More Baby Step Changes

Baby Step #2, Pack Your Lunch

from CrossFit Aspire

Your baby step #2 for eating and feeling better is to PACK YOUR LUNCH. Every single day. Just like you did when you were a kid. It wasn’t very hard to do back then, and it’s even easier now. Now that you’ve got a few healthy recipes under your belt, making lunches will be a breeze! Here are a few tips for making sure that brown bagging it is ALWAYS the cheaper, easier, and healthier choice.

Cook For An Army: Double or triple the portions of food you make for dinner, so you always have a reserve for the next day. Lunches are exactly like dinners – they should include a lean meat, a vegetable, and some good fat. So why not just take your dinner to work and call it lunch? It’s a no-brainer and requires minimal extra time, since you’re already cooking.

One man's leftovers are another man's lunch

Buy a slow cooker and Use it Weekly: CrockPot Slow cookers are cheap and require minimal culinary expertise. Let’s make Sunday your slow cooker day. Every Sunday at some point during the day or evening, follow these easy steps and you’ll have no excuse on Monday morning.

1. Buy a big chunk of meat. Brisket and pork roasts are two of our favorites.

2. Spice the meat as necessary (pepper, garlic powder, mustard powder, paprika, chili powder and coriander are all great together)

3. Put the meat in the slow cooker with some liquid (red wine or low sodium broth work well) or if it has a decent amount of fat on it, then omit the liquid. Turn the slow cooker on, and walk away.

4. About 6 hours later, follow your nose to the amazing aroma in your kitchen and your meat will be cooked to perfection.

Keep a Full Pantry/Fridge: Your food choices should happen at the grocery store, not on your lunch break as you drive past countless fast food places and chain restaurants, or while you’re standing in front of a plate of cookies your coworker made. If you make an effort to buy MORE food on your weekly shopping trip, you’ll never be at a loss for a healthy snack or addition to your lunch while you’re at work. Bad food decisions are usually make in moments of desperation and intense hunger. If you always keep good food handy, you’ll never need to make another bad decision.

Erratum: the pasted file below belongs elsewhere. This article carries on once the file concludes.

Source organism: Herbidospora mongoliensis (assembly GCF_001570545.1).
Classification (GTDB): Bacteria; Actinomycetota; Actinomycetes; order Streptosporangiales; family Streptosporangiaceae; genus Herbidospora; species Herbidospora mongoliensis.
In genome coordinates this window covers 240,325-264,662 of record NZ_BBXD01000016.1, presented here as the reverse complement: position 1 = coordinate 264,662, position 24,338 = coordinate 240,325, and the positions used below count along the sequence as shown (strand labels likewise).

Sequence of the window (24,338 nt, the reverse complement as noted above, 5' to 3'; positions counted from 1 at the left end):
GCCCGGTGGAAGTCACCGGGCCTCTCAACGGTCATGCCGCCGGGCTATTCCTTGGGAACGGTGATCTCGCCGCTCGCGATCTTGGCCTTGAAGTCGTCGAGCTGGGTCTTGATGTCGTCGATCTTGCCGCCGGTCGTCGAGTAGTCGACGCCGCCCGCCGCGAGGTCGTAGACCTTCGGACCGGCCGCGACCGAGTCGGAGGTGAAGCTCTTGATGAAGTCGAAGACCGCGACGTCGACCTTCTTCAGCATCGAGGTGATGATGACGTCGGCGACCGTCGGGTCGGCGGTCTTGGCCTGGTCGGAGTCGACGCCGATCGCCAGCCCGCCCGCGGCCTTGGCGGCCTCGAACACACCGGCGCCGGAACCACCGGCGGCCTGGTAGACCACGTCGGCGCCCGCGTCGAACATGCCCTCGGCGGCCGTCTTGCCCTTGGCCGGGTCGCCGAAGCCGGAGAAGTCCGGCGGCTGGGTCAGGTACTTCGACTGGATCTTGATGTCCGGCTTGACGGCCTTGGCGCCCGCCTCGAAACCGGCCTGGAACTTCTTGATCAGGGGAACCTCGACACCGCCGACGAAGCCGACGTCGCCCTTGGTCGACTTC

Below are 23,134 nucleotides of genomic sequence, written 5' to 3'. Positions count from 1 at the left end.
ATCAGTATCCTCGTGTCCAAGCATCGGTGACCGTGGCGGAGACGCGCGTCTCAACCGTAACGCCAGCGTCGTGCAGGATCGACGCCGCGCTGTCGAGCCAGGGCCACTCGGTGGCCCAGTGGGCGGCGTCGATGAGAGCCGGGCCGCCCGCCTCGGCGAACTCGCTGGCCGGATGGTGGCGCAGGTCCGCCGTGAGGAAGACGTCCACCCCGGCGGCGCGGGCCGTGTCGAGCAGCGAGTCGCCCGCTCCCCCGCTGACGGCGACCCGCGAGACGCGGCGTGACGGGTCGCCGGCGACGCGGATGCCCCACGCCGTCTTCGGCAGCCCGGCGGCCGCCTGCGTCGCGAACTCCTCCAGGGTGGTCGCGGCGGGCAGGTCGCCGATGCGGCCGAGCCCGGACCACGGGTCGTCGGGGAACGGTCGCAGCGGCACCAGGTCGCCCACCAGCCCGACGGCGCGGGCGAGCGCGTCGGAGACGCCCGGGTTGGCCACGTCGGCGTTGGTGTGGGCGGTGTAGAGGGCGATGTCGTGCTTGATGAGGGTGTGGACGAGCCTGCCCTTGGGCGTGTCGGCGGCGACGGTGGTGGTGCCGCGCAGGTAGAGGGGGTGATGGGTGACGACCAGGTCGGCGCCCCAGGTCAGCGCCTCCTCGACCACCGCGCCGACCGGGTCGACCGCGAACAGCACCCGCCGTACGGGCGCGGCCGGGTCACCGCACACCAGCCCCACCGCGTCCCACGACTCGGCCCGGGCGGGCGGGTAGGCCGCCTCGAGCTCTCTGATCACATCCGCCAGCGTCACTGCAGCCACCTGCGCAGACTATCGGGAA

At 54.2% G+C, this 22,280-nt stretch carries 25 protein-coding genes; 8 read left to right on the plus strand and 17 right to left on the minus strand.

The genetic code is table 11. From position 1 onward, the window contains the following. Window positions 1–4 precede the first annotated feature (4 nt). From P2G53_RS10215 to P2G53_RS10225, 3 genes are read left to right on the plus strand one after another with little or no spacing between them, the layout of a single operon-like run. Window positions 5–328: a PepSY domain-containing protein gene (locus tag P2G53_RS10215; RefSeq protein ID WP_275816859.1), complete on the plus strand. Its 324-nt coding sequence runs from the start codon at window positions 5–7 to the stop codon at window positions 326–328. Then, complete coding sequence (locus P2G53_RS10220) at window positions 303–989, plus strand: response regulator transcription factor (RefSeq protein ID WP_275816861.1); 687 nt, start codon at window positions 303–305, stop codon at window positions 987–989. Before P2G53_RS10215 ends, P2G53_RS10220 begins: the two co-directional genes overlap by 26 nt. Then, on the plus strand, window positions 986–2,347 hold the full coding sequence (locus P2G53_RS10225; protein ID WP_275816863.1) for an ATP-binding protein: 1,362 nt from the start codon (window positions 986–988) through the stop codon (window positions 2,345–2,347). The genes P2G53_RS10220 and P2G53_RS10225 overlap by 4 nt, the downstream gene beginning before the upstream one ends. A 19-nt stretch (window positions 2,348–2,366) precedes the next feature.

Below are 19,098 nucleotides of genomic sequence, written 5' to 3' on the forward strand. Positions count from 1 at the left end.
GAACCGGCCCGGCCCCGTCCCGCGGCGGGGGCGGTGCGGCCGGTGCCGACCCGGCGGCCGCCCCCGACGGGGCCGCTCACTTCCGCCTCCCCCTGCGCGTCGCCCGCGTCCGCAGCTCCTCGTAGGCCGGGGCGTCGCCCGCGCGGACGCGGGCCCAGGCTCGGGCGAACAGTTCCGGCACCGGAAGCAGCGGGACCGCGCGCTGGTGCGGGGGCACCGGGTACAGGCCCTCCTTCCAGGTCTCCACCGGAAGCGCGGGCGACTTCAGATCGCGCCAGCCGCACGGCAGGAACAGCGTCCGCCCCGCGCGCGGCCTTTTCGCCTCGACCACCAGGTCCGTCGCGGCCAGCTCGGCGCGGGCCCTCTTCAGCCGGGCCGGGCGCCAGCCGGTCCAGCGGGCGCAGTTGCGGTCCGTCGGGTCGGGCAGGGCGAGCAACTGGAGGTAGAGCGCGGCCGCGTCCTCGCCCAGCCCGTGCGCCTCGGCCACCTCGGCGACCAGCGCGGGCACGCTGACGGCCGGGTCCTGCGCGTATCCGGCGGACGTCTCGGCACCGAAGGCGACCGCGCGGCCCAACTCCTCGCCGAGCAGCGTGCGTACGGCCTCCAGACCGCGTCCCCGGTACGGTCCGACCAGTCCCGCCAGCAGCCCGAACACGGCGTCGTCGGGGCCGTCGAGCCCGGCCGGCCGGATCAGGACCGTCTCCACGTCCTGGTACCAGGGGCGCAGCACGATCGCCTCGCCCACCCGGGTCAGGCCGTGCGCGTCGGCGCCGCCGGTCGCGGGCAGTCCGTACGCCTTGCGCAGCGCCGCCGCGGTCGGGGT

That’s our fridge!

Multi-Task: It’s as easy as boiling water. Literally. Just take a a few big pots, fill them each 3/4 of the way with water and put something into them. Hardboiled eggs (8 min), sweet potatoes (12-15 minutes), Chicken thighs (10 min), or broccoli (5 minutes, very little water) are great options. Remove from water and season. Some quickies:

1. Slice up your hardboiled eggs and add avocado, chopped onion and Frank’s Red Hot.

2. Sprinkle cinnamon on your sweet potatoes

3. Shred the chicken thighs and put jarred sun-dried tomatoes or pesto and olive oil on them.

Go Semi-Homemade: If your culinary creativity is failing you, or time seems to be moving extra fast on a particular morning, leaving you with few options for an entire meal, then consider bringing something from home and supplementing with something from a local supermarket or deli. For instance, bring a bunch of grilled chicken from home, and add it to a Greek or garden salad from the local deli. Or bring last night’s vegetable leftovers and add some meat from the hot bar at Whole Foods, lunch meats from the deli counter (ask for the brand with the least preservatives), or tuna straight from the can with a little olive oil.

And there you have it. Great suggestions for helping you take Baby Step #2. After reading this post, go back and re-read it, take notes if necessary, and implement what you’ve learned immediately. You’ll feel good that you did, and you’ll officially have no excuse for not being able to pack a lunch for yourself every single day.

What did you think? Was this post helpful? How does your current lunch differ from these options? What is one thing you will do today to help bring you closer to packing a lunch daily? Use your success stories to support the newbies, the non-cooks, and people who have never made their own lunch. Post thoughts to comments.

NutritionLisa RayComment